New Orleans has one of the highest murder rates in the country. By mid-August of this year, 192 murders had been committed in New Orleans, "nearly 10 times the national average," reported the Associated Press. Gunfire is so common in New Orleans -- and criminals so fierce -- that when university researchers conducted an experiment last year in which they had cops fire 700 blank rounds in a neighborhood on a random afternoon "no one called to report the gunfire," reported AP.
New Orleans was ripe for collapse. Its dangerous geography, combined with a dangerous culture, made it susceptible to an unfolding catastrophe. Currents of chaos and lawlessness were running through the city long before this week, and they were bound to come to the surface under the pressure of natural disaster and explode in a scene of looting and mayhem.
Like riotous Los Angeles since the 1960s, New Orleans has been a wasteland of politically correct dysfunction for decades -- public schools so obviously decimated vouchers were proposed this year (and torpedoed by the left), barbaric gangster rap culture no one will confront lest they offend liberal pieties, multiculturalist frauds who empower no one but themselves, and cops neutered by the NAACP and ACLU.
Criminals have ruled New Orleans for some time, convincing many members of the middle class, long before the hurricane, that the city was unlivable. In 1994, New Orleans was the murder capital of America. It had 421 murders that year. Criminologists predicted 300 murders this year, a projection that now looks quite conservative.
Criminals dominate their neighborhoods to the point that people don't even call in crimes. The district attorney's office, tacitly admitting that the city's law-abiding citizens live in fear, has taken the "unusual" step of establishing a local witness protection program to encourage the reporting of crime, reports AP.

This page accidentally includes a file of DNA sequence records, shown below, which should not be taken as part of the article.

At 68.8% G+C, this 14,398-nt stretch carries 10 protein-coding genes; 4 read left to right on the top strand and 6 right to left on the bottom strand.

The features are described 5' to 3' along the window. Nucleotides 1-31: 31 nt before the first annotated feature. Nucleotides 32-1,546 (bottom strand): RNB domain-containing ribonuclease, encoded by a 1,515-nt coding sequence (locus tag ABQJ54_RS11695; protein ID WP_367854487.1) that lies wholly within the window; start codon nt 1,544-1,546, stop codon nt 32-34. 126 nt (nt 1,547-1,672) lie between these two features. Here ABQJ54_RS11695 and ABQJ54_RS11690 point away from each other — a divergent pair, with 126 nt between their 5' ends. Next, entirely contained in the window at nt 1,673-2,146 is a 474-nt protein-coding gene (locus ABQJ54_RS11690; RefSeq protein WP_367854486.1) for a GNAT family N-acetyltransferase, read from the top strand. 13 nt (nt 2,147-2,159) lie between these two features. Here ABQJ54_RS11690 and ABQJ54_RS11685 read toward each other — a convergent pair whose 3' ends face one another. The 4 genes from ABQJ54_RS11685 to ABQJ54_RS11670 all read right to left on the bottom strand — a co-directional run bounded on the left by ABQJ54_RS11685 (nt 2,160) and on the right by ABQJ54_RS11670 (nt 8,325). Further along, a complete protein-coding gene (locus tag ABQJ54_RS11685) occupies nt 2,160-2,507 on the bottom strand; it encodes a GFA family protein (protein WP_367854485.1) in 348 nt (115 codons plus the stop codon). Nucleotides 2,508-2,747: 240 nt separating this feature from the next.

According to the New Orleans Police Foundation, most murderers get off -- only 1 in 4 are convicted -- and 42 percent of cases involving serious crimes since 2002 have been dropped by prosecutors.
Meanwhile, cops, when they can get away with it, have been living out of town. It is far too scary for them and their families. New Orleans Police officers are required to live in the city but many ignore this residency requirement, according to the Times-Picayune. The paper discovered that many top-ranking New Orleans cops lived in the suburbs and that most cops, both black and white, wanted the residency requirement rescinded.
For reasons of political correctness -- critics of law enforcement say lifting the residency requirement will mean more white cops eager to brutalize residents of the inner city and fewer black cops understanding of them -- the residency requirement remains, though cops breaking the rule told the Times-Picayune that it seriously hurts recruitment. It also -- this is particularly evident in Los Angeles where cops involved in the Ramparts scandal turned out to be ex-criminals -- distorts recruitment.
If the New Orleans Police Department has appeared feeble during the chaos -- and in some cases complicit in it -- policies like the residency requirement explain the breakdown. (Perhaps another factor that has rendered the NOPD feckless in the face of a rising murder rate is the criticism of its handling of a minority Mardi Gras.) Americans who have seen cops join in the looting ask: Why are police officers behaving like criminals? Well, because PC police departments like the NOPD hire them. Aggressive, let's-just-meet-the-quota-style affirmative action has become the door through which criminals enter the police academy.
More than the physical foundations of New Orleans will need to be rebuilt over the next few years. Its politically correct culture in which pathologies are allowed to fester in the name of "progress" forms much of the debris that must be cleared away if civilization is to return to New Orleans. A city which boasts as one of its businesses memorial "death t-shirts" -- clothing made popular by the frequency of gangland slayings in New Orleans that say things like, "Born a Pimp, Died a Playa" -- was headed for collapse even without a hurricane, and had become, as the exodus of cops illustrates, unlivable.
Conservative black leaders have been mau-maued into silence whenever they tell the truth about this barbarism and call for dramatic reform. But they are the ones who must lead the city now, and the phonies at organizations like the NAACP who despite all their rhetoric haven't done a thing to help the black underclass should step aside. Hurricane Katrina has made vivid the civilizational collapse they have long tried to conceal.
George Neumayr is executive editor of The American Spectator.